In an interview published in the right-wing Jerusalem Post on Thursday, Ehud Olmert said he intended to "get Israel's permanent borders, whereby we will completely separate from the majority of the Palestinian population and preserve a large and stable Jewish majority in Israel".
Olmert also said he would not meet Mahmoud Abbas, the Palestinian leader, and pledged that Israel would begin work to link east Jerusalem to the West Bank settlement of Maale Adumim.
The full text of the interview is scheduled to appear on Friday.
He said his guidelines for the route of the borders included the large West Bank settlement bloc of Gush Etzion, the Ariel region of settlements in the north, the Jerusalem "envelope", Maale Adumim and the Jordan River as a security border.
The Jerusalem Post also reported that he vowed to go ahead in four years with the planned construction of 3500 housing units on the edge of Maale Adumim as part of plans to connect the settlement to annexed east Jerusalem.
Olmert had said last year that the building plans were frozen, after US criticism.
Should he win this month's election, Olmert said, he would wait a "reasonable" time to see whether Hamas would recognise Israel, renounce violence and accept previous agreements, such as the so-called roadmap peace plan.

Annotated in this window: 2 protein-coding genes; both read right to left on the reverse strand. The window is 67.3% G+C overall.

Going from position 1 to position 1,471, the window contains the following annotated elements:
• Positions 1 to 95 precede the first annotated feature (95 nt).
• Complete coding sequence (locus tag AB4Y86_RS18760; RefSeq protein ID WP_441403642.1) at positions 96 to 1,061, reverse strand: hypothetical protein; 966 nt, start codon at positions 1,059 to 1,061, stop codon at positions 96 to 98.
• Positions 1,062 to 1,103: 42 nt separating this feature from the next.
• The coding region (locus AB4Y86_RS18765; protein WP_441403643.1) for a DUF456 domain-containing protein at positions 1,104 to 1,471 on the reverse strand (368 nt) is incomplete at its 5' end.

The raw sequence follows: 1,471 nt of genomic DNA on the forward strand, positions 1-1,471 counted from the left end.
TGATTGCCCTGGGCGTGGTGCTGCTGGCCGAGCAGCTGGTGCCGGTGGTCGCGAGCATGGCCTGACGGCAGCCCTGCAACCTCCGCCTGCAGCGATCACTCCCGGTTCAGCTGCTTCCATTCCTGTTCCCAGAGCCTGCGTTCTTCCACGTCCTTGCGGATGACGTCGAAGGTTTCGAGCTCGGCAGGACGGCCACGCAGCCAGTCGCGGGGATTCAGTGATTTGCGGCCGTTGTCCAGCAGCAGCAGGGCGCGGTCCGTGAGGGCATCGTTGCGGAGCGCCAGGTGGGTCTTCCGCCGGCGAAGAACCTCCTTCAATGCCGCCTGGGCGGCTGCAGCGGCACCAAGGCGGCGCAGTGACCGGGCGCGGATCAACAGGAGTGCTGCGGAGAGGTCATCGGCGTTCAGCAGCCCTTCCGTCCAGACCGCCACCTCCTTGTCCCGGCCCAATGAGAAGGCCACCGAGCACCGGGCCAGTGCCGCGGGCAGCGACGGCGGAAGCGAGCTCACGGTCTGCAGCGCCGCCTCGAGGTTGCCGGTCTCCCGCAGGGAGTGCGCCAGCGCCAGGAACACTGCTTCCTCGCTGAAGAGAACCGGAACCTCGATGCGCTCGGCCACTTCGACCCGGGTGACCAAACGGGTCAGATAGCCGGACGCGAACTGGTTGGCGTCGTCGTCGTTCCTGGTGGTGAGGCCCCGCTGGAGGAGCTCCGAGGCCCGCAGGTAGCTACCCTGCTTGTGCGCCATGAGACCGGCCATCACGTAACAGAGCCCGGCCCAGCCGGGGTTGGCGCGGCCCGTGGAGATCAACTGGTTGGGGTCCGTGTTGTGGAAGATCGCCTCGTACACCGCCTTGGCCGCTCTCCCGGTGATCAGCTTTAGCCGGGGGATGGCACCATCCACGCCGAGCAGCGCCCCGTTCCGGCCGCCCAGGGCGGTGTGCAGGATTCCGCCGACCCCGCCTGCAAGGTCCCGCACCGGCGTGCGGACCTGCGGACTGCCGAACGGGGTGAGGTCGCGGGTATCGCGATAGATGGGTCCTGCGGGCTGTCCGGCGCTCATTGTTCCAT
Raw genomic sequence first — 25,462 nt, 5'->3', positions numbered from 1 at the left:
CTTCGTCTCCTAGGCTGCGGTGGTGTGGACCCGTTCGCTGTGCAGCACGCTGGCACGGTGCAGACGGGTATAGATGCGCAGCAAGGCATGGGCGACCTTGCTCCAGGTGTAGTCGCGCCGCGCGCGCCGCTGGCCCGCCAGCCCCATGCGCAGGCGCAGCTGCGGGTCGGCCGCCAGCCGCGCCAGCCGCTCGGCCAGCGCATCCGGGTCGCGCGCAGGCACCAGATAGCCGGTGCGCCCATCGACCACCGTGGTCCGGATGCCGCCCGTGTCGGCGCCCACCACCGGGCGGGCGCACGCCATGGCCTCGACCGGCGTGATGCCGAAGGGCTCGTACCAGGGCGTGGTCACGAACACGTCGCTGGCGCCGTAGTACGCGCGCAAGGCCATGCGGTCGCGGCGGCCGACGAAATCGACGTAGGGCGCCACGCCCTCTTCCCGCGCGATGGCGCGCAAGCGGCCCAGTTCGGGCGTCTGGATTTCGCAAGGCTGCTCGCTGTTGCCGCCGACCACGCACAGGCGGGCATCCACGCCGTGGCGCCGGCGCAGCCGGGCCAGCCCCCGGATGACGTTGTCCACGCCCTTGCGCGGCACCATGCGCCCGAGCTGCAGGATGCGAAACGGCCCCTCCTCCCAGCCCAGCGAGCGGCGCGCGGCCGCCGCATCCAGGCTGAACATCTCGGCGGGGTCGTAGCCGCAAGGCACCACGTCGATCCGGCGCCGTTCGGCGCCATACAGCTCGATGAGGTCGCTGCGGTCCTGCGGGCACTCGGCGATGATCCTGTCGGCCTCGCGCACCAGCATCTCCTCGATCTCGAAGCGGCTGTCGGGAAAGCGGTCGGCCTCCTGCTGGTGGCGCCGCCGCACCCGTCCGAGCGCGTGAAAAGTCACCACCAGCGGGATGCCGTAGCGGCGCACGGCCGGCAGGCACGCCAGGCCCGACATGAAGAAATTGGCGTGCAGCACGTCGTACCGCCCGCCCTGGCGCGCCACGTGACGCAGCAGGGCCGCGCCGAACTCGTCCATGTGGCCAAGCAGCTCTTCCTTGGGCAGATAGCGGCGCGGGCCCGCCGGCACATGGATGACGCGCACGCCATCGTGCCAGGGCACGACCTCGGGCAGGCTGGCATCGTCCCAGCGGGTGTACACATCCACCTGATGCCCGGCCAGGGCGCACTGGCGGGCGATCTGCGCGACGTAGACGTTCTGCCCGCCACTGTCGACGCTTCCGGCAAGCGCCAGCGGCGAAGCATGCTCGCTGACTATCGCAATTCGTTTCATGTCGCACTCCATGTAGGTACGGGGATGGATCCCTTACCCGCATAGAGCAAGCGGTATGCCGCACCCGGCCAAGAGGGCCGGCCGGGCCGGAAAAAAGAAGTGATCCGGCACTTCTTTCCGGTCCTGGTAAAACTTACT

"We will wait, but I don't intend to wait forever," he was quoted as saying.
"If after a reasonable time passes it becomes clear that the Palestinian Authority is not willing to accept these principles, we will need to begin to act"
Acting Israeli prime minister
The Islamist group is preparing to form the next Palestinian government after a landslide win in a general election in January.
"If after a reasonable time passes it becomes clear that the Palestinian Authority is not willing to accept these principles, we will need to begin to act," Olmert said.
Yet, before moving to draw the borders, he said he would hold an "internal dialogue inside Israel" to reach a "wide national consensus about what should be Israel's permanent borders".
"I intend to speak to everyone, and first and foremost the public that lives in the territories," he said, referring to the 240,000 or so Jewish settlers living in the occupied West Bank.
Karni crossing opened
Israel also announced it reopened the Karni crossing, the only crossing point to transport goods from the Gaza Strip to Israel and the outside world.
The crossing was closed for more than two weeks, causing shortfalls in food supplies, price increases and economic losses for Palestinian farmers.